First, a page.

By Peter McShane ‘23

After a quick and easy day at school, I was so excited just to sit back and watch a scary movie because it was Halloween.

“Hi mom, how was your day?”

“It was great. What do you plan on doing tonight?”

“I’m just going to watch a movie in the basement if that’s alright.”

“Oh no you’re not. You’re passing out the candy.”

With complete distress on my face, I gave my mom a nod. I never liked passing out candy because it felt like a neverending cycle of little kids breathing their candy breath on me and asking for more candy.

As more and more trick-or-treaters started knocking on my door, I started to notice all the greed some of these older kids were displaying on their faces as they were just looking at the candy bowl. Some of them weren’t even saying the classic “trick-or-treat” when I opened the door. They would just peek into the bowl and hold their bag out, which got me thinking – how can I have fun with this?

This led me to going into my basement and grabbing my fishing rod and my dog’s toy that looked identical to a squirrel. As I connected the squirrel to the hook, I caught myself doing an evil, little grin and thought that maybe I was too old to be doing this. Well, that thought didn’t last very long.

The sun was almost fully down, and it was the time of the night when all of the older kids, who were probably around 14-years-old, started to come around. I put the bowl of candy on the front porch, which my mom told me not to do, and headed straight up to the window in my bedroom that was right above the front door. It was time.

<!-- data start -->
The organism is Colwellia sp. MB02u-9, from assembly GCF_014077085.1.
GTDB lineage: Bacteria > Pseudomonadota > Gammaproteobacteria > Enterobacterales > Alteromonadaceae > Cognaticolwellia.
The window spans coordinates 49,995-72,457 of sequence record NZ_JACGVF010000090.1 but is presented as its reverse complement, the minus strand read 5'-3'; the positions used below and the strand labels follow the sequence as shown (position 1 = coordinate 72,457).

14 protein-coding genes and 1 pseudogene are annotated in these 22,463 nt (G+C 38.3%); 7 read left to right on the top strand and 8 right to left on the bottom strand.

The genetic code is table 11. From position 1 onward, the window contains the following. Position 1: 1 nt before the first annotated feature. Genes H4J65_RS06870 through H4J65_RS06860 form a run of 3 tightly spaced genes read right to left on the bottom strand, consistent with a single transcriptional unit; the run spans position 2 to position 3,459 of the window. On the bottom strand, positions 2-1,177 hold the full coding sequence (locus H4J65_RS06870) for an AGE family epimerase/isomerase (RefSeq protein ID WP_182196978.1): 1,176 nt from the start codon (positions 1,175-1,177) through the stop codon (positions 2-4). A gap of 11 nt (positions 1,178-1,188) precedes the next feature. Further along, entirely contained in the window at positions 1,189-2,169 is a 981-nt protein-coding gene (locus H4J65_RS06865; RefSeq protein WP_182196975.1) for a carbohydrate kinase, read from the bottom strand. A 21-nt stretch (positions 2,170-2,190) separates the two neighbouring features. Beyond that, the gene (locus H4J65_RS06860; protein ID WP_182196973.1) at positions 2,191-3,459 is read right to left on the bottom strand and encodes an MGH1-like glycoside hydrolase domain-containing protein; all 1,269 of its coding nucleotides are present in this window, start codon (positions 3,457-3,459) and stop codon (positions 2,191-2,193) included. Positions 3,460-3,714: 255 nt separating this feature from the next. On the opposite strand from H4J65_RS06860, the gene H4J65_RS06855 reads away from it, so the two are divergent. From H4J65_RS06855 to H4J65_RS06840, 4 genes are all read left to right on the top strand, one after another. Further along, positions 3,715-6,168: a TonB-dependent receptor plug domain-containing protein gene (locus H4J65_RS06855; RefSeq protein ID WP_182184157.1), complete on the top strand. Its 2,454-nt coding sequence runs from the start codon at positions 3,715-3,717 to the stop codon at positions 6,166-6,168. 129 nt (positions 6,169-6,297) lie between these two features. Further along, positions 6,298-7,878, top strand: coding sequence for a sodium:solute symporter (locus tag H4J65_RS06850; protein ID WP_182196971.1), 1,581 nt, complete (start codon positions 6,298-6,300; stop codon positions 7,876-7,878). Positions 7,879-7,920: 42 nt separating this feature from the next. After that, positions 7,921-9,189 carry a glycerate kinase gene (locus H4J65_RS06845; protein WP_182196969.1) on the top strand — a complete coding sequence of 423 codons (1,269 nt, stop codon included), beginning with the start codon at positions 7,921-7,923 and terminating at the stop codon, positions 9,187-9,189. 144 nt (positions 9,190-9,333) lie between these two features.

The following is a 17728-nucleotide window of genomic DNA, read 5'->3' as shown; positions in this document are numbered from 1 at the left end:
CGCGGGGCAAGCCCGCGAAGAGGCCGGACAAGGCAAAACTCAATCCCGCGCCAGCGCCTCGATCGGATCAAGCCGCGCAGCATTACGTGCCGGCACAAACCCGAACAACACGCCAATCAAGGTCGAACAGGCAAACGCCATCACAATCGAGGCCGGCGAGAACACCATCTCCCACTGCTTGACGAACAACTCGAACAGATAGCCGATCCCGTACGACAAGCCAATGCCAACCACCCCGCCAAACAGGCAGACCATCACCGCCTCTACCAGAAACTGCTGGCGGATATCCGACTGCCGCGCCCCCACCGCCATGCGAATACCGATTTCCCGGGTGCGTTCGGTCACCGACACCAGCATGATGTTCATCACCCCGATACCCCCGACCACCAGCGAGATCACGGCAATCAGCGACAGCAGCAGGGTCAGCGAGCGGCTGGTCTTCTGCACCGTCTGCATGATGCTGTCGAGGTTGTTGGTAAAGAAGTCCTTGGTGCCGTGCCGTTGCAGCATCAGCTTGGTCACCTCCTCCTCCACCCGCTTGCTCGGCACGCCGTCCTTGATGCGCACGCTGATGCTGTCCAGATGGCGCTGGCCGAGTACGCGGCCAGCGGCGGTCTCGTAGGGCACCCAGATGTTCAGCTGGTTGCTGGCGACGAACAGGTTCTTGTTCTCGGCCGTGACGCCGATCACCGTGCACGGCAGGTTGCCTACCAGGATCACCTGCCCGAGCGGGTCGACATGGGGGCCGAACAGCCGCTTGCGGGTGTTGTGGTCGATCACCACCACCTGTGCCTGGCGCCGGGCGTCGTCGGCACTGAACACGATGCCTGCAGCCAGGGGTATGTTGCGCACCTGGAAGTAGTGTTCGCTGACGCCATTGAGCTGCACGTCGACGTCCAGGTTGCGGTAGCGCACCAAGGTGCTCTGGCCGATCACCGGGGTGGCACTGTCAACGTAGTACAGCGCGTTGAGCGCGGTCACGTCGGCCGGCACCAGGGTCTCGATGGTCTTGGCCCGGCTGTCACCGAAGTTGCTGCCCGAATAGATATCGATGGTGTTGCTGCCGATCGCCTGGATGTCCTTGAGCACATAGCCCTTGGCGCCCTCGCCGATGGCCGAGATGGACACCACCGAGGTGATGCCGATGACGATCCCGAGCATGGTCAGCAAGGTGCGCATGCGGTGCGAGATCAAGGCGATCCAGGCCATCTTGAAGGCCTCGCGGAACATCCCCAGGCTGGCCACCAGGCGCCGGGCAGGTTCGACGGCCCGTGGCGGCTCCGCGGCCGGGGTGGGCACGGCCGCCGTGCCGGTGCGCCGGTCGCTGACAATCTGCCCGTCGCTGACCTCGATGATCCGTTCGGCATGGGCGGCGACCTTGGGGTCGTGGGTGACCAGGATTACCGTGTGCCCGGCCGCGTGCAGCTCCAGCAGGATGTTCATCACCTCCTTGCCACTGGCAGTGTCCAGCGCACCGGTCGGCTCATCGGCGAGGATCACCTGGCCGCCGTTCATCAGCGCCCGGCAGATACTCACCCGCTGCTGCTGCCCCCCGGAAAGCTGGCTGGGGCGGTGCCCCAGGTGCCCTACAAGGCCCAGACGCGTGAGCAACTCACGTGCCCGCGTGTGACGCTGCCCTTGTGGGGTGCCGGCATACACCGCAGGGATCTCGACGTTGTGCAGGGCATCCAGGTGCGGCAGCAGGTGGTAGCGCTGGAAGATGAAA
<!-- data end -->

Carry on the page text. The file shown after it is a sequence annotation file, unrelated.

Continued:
It took about five minutes for the first group of kids to come by and notice the bowl.

One of them said, “Let’s go, let’s grab all of it.”

As they started running up my stairs, I lowered the squirrel right into the candy bowl, and they all freaked out. One of the kids twisted his ankle on a step as he was running away, and all of his friends just ran as far as they could. I sort of felt bad because he was separated from his friends because he was limping, but he was also seconds away from taking the whole bowl and running. I told myself I would do this just one more time.

Hearing lots of noise down the block, I looked over and noticed a group of about 15 kids. While they were all running toward the bowl to see who could get it first, I noticed that my neighbor, Charlie, was towards the back of the group. As I lowered the squirrel right into the bowl, they all ran off just like the first group except for my neighbor.

Charlie said, “Nice try, bozo.” Then he ran off while throwing the bowl into his bag.

After about 10 seconds of silence, I finally laughed to myself. I knew someone was going to get away with the bowl, but the fact that I knew the person made it so much more gut-wrenching. My mom was really frustrated that I left the bowl on the porch, but at least I know I won’t be asked to hand out the candy next year!